Alongside his joint show with Shandra Lamaute, Gerry Smith is at the Totalkunst Gallery today for a conversation on reductive forms and mundane literalism, both terms he has coined for a practice whose website declares “iamatextbasedartist.com.” Following the talk Gerry will lead a Haikuisation workshop. Bring a book of short stories if you come to that one, or grab one from the bookcase in The Forest Cafe just outside.
I first came across Gerry’s work in 2010 through books such as ESSENTIAL READING and I am a text based artist; Selected Words 1998-2008, and through The Universal History III, which Gerry contributed a selection of as a VSK Project. I enjoyed both the humor and detail of such work, its sense and mix of structure and story. It helped, too, with thinking through the legacy of, say, Ian Hamilton Finlay and Yoko Ono’s minimal text forms, how contemporary forms of that work could be found through subtle changes of mood, tone and context.
It was Gerry’s insistence that he was NOT a poet – and his text work was not poems – that partly led to this exhibition’s title (along with the historical repetitions of such notions by, for example, Lawrence Weiner). Given Gerry’s texts could be fitted into a history of the minimalist poem I was interested in the space that was brought into being by that NOT A.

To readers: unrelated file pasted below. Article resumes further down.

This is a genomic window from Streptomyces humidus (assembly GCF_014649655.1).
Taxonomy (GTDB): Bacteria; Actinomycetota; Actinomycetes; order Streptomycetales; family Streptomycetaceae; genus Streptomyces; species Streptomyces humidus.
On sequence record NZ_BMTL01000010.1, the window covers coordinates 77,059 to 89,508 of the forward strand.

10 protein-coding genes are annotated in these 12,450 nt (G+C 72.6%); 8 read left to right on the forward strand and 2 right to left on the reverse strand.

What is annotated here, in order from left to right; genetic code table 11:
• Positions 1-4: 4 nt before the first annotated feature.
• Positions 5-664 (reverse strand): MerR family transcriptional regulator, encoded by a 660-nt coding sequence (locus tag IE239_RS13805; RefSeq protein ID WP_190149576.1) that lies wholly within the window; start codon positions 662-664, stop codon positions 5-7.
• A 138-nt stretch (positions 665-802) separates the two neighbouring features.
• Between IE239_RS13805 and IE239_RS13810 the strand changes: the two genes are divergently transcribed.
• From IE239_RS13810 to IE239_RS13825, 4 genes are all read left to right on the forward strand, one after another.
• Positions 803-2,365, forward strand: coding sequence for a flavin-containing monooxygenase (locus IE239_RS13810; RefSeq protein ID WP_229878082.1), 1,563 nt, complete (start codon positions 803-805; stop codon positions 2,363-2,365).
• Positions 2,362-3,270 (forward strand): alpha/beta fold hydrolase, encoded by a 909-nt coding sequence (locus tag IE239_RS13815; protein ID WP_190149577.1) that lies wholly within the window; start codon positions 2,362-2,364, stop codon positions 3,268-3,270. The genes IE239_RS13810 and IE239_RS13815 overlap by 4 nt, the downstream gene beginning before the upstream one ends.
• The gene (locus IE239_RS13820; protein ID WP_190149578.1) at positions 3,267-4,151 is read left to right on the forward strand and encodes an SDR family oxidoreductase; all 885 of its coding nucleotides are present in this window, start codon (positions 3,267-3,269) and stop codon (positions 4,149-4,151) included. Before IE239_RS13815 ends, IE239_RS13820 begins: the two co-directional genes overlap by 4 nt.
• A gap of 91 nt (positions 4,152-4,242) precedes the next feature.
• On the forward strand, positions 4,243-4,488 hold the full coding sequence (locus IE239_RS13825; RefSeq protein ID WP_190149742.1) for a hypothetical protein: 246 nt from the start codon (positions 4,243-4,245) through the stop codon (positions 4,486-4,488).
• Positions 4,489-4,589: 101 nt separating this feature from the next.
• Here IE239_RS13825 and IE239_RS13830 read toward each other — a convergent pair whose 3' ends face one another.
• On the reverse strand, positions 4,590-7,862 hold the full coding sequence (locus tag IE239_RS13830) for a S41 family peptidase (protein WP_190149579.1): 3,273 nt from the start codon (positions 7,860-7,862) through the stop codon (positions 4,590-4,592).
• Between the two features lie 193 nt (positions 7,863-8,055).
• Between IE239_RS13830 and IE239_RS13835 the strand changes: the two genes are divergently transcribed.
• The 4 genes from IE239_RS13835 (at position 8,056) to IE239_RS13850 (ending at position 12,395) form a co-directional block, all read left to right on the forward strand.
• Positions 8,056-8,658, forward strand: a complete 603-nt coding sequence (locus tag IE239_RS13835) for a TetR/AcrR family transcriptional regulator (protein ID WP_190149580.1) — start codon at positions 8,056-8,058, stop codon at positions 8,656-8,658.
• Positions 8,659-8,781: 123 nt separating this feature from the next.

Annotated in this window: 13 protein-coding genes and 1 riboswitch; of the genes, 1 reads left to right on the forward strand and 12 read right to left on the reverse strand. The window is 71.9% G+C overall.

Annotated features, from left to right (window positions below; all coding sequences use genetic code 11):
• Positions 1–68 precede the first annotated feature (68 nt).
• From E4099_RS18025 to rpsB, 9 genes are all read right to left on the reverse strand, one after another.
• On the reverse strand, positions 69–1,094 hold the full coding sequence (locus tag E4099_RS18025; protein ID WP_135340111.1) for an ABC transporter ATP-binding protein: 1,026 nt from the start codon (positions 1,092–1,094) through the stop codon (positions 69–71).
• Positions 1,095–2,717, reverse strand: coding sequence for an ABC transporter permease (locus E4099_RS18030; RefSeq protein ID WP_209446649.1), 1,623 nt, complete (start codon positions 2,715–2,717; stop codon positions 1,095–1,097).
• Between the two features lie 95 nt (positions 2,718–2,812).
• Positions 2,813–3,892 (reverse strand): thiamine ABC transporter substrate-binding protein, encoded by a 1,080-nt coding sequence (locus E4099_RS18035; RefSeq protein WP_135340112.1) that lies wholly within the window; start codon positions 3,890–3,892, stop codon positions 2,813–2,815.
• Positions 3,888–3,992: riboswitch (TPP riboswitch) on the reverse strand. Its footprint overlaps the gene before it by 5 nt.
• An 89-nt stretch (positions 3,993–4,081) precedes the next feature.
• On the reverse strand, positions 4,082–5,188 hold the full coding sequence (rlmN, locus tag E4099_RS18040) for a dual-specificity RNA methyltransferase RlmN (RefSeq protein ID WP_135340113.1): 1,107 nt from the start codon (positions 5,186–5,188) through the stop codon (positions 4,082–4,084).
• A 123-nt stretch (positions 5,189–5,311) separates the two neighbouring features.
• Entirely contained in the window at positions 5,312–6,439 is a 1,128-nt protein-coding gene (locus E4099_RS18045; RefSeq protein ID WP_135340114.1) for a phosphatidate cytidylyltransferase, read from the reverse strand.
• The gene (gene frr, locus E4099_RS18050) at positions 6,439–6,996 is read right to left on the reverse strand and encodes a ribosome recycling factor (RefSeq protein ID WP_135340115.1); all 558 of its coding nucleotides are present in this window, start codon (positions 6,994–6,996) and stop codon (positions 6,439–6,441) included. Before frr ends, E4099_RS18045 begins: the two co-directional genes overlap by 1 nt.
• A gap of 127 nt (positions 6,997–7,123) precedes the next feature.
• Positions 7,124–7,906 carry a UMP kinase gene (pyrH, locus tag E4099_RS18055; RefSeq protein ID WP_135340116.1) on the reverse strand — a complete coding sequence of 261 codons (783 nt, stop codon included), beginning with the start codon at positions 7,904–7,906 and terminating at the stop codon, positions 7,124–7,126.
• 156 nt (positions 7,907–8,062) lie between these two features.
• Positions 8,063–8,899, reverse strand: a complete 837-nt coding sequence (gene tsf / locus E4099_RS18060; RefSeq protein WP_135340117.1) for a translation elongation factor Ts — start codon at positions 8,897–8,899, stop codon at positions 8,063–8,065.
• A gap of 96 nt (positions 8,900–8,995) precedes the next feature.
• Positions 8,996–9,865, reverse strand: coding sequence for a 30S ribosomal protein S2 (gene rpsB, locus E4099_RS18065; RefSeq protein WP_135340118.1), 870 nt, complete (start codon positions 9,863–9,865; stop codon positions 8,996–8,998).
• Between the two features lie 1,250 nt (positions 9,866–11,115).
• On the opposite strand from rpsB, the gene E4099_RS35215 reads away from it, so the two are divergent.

Also – I’m trying to articulate this more fully as I AM NOT A POET unfolds – what relationships are there between Smith and, for example, another I AM NOT A POET exhibitor nick-e melville’s recently published STUFF (reviewed by Tom Jenks at 3AM here). Nick-e’s work is more usually framed within contexts of visual and experimental poetry, but both evidence a shared history and contemporary form of/for conceptual, concrete and fluxus writings.
Perhaps it’s a way of talking, with talking seen as intrinsic to writing and art practice (and also central to Colin Herd’s NOW THAT’S WHAT I CALL, next up in the space). Gerry describes the works appearing in the gallery this week as follows:
Whilst Walking Past A Tall Building is a process piece in five articles and eight letters. I began the process by submitting a question to The Guardian’s Notes & Queries, and the piece consists of the answers that were published. Only structural edits were made, with no alteration to the contents. Hayley Jones, Graham Simpson, and Emily Streete provided the readings.
Breathe consists of three punctuation poems constructed from breves. The texts used are taken from Allan Kaprow’s Performing Life.
12 Haikuisations. These reductive works demonstrate the simple writing strategy of haikuisation. These texts are based upon works by the following authors:Nicolas Evans, Johann Wolfgang Von Goethe, Samantha Harvey. William Heiensen, M.R.James, A. L. Kennedy, Heinrich Von Kliest,Robert Maugham, William McIlvanney, Georges Simenon (twice) and Emma Smith.
The images in this post document a number of recent projects. As Gerry writes:
… There are also photos of An Evening In Front Of The Box (2011) from the recent DOCument show (this piece brings together an instruction piece with a